Thursday, though, he seemed to have moved past all that. Although he said he’ll continue to fiercely support Haiti (a cause he championed long before the quake), it won’t be through political office. He confirmed that a solo album is in the works, but a Fugees reunion is unlikely. And while he admitted he had a serious love for Hill, it was fleeting; fame, money and a child that turned out not to be his, but Rohan Marley’s (son of Bob), separated the two — and killed the Fugees — for good.
But everything’s going to be all right, he said. He has a “truer love” with his wife, Claudinette, and calls himself a reformed man.
Martin pressed him: Would the music have been as good if the affair hadn’t happened?
No, he said in his own roundabout way. “It … would have been impossible.”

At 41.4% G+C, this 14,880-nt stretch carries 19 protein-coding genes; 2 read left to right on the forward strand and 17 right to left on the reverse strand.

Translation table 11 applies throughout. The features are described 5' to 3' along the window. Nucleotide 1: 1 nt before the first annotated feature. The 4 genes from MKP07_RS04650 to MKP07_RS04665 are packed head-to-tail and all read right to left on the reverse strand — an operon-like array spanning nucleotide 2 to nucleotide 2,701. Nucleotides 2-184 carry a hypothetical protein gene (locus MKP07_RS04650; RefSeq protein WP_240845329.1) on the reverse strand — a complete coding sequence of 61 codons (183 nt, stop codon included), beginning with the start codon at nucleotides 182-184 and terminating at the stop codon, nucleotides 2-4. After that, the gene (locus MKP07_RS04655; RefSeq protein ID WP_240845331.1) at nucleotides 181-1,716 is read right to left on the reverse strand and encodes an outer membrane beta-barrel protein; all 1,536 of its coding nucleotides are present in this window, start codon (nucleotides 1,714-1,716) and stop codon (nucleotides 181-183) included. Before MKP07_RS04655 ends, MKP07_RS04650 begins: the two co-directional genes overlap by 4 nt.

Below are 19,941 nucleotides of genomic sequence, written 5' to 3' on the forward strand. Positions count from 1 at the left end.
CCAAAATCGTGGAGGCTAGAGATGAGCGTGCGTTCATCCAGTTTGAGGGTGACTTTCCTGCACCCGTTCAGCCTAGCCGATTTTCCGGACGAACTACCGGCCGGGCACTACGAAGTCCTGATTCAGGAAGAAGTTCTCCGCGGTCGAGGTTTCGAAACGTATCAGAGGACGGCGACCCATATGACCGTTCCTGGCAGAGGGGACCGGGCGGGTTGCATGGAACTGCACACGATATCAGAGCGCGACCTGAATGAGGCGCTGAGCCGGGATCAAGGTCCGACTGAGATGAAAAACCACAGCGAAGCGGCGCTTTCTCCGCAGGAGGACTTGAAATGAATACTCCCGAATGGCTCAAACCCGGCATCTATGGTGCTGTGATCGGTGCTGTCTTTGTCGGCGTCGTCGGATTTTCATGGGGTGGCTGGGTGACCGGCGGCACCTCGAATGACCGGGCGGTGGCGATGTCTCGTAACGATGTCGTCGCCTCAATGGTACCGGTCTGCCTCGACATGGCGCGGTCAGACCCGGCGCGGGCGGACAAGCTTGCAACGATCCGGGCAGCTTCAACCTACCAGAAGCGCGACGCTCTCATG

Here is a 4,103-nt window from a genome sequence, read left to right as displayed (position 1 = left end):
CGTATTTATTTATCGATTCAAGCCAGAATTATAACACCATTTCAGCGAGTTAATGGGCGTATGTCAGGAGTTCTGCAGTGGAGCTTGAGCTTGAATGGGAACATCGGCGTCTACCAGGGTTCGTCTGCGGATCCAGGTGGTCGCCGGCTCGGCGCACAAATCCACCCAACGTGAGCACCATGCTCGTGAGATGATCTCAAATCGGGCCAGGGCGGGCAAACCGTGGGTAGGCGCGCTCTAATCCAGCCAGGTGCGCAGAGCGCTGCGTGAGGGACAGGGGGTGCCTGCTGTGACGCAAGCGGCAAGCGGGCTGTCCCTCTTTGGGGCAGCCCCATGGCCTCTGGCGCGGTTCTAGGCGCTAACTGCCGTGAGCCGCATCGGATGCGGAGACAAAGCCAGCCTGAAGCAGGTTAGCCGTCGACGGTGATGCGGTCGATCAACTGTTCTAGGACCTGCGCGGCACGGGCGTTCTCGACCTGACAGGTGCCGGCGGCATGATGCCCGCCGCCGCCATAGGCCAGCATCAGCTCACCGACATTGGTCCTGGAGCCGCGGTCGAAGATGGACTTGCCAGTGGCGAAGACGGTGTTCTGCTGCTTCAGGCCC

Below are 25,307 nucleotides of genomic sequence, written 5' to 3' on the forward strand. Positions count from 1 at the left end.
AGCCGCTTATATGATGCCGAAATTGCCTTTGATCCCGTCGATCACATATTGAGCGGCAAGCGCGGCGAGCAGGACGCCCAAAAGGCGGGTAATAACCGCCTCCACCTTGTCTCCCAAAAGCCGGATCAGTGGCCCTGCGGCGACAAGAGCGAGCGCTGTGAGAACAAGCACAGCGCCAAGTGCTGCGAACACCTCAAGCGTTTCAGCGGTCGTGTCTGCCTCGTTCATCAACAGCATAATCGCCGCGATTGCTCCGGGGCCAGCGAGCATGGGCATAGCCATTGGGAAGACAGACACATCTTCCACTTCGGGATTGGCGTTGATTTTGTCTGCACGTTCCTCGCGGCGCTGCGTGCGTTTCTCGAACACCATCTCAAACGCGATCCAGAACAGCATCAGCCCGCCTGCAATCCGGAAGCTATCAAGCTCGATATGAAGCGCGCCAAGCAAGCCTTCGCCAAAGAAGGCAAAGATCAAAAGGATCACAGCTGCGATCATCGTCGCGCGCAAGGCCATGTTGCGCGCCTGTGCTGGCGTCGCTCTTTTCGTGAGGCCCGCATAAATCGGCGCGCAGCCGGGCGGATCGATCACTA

This is why Hill is such a critical piece of Jean’s puzzle, and why her space in “Purpose” is justified. He largely credits the success of “The Score” — the Fugees’ 1997 album that sold 17 million copies — to the spell he and Hill were under while recording it. The disastrous end result was simply “the price we had to pay,” he said.
A few minutes later, Martin left the stage and Jean picked up his guitar. His voice, as crackling and creamy and pure as it was two decades ago, slid into the microphone like warm wine.
“No woman, no cry,” he sang.
For the original report go to http://www.washingtonpost.com/blogs/arts-post/post/wyclef-jean-talks-about-haiti-and-his-affair-with-lauryn-hill-at-sixth-and-i-synagogue/2012/09/21/2ed6956a-040e-11e2-91e7-2962c74e7738_blog.html
Wyclef Jean’s new memoir “Purpose: An Immigrant’s Story.”
By Suzanne Rust for The Grio